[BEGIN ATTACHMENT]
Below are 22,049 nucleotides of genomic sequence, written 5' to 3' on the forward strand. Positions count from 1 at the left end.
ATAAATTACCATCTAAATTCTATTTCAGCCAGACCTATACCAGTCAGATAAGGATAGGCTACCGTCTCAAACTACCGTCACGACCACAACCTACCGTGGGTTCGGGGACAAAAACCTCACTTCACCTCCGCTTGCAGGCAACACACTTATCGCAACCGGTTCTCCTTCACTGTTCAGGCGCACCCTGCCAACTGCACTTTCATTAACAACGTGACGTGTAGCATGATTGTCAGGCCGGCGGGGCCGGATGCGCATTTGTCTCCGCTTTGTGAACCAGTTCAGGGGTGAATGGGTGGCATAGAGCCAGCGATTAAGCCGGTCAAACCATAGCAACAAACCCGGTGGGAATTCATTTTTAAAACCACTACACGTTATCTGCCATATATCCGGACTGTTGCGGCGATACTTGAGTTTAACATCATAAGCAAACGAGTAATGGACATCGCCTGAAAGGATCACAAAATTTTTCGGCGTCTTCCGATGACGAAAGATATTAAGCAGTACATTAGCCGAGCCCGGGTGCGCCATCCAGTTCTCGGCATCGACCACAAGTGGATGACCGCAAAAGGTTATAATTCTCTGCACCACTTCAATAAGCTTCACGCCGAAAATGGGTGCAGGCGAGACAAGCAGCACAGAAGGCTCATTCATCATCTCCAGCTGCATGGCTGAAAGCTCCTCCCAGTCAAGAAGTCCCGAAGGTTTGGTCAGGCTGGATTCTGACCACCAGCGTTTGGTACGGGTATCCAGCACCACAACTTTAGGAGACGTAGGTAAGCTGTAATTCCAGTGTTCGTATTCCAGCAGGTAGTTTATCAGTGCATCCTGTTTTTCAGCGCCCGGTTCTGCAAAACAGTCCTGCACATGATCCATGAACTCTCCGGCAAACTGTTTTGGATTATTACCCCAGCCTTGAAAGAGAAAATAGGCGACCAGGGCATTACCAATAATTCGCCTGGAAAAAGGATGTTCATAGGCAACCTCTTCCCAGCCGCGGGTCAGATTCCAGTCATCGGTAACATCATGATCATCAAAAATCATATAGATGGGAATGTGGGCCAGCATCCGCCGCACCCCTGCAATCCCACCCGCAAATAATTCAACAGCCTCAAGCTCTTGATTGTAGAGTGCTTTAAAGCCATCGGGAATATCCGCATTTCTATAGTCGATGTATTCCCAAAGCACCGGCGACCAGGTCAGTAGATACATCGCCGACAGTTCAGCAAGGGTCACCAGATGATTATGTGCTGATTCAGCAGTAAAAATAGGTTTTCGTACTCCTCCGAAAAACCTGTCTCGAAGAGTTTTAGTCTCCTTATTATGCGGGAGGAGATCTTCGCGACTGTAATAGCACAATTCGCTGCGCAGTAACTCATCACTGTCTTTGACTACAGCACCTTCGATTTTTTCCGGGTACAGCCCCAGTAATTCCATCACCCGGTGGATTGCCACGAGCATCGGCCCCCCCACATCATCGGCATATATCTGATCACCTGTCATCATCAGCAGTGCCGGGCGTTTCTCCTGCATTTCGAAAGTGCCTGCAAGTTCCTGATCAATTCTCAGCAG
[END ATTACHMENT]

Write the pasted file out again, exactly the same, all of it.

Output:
Below are 22,049 nucleotides of genomic sequence, written 5' to 3' on the forward strand. Positions count from 1 at the left end.
ATAAATTACCATCTAAATTCTATTTCAGCCAGACCTATACCAGTCAGATAAGGATAGGCTACCGTCTCAAACTACCGTCACGACCACAACCTACCGTGGGTTCGGGGACAAAAACCTCACTTCACCTCCGCTTGCAGGCAACACACTTATCGCAACCGGTTCTCCTTCACTGTTCAGGCGCACCCTGCCAACTGCACTTTCATTAACAACGTGACGTGTAGCATGATTGTCAGGCCGGCGGGGCCGGATGCGCATTTGTCTCCGCTTTGTGAACCAGTTCAGGGGTGAATGGGTGGCATAGAGCCAGCGATTAAGCCGGTCAAACCATAGCAACAAACCCGGTGGGAATTCATTTTTAAAACCACTACACGTTATCTGCCATATATCCGGACTGTTGCGGCGATACTTGAGTTTAACATCATAAGCAAACGAGTAATGGACATCGCCTGAAAGGATCACAAAATTTTTCGGCGTCTTCCGATGACGAAAGATATTAAGCAGTACATTAGCCGAGCCCGGGTGCGCCATCCAGTTCTCGGCATCGACCACAAGTGGATGACCGCAAAAGGTTATAATTCTCTGCACCACTTCAATAAGCTTCACGCCGAAAATGGGTGCAGGCGAGACAAGCAGCACAGAAGGCTCATTCATCATCTCCAGCTGCATGGCTGAAAGCTCCTCCCAGTCAAGAAGTCCCGAAGGTTTGGTCAGGCTGGATTCTGACCACCAGCGTTTGGTACGGGTATCCAGCACCACAACTTTAGGAGACGTAGGTAAGCTGTAATTCCAGTGTTCGTATTCCAGCAGGTAGTTTATCAGTGCATCCTGTTTTTCAGCGCCCGGTTCTGCAAAACAGTCCTGCACATGATCCATGAACTCTCCGGCAAACTGTTTTGGATTATTACCCCAGCCTTGAAAGAGAAAATAGGCGACCAGGGCATTACCAATAATTCGCCTGGAAAAAGGATGTTCATAGGCAACCTCTTCCCAGCCGCGGGTCAGATTCCAGTCATCGGTAACATCATGATCATCAAAAATCATATAGATGGGAATGTGGGCCAGCATCCGCCGCACCCCTGCAATCCCACCCGCAAATAATTCAACAGCCTCAAGCTCTTGATTGTAGAGTGCTTTAAAGCCATCGGGAATATCCGCATTTCTATAGTCGATGTATTCCCAAAGCACCGGCGACCAGGTCAGTAGATACATCGCCGACAGTTCAGCAAGGGTCACCAGATGATTATGTGCTGATTCAGCAGTAAAAATAGGTTTTCGTACTCCTCCGAAAAACCTGTCTCGAAGAGTTTTAGTCTCCTTATTATGCGGGAGGAGATCTTCGCGACTGTAATAGCACAATTCGCTGCGCAGTAACTCATCACTGTCTTTGACTACAGCACCTTCGATTTTTTCCGGGTACAGCCCCAGTAATTCCATCACCCGGTGGATTGCCACGAGCATCGGCCCCCCCACATCATCGGCATATATCTGATCACCTGTCATCATCAGCAGTGCCGGGCGTTTCTCCTGCATTTCGAAAGTGCCTGCAAGTTCCTGATCAATTCTCAGCAG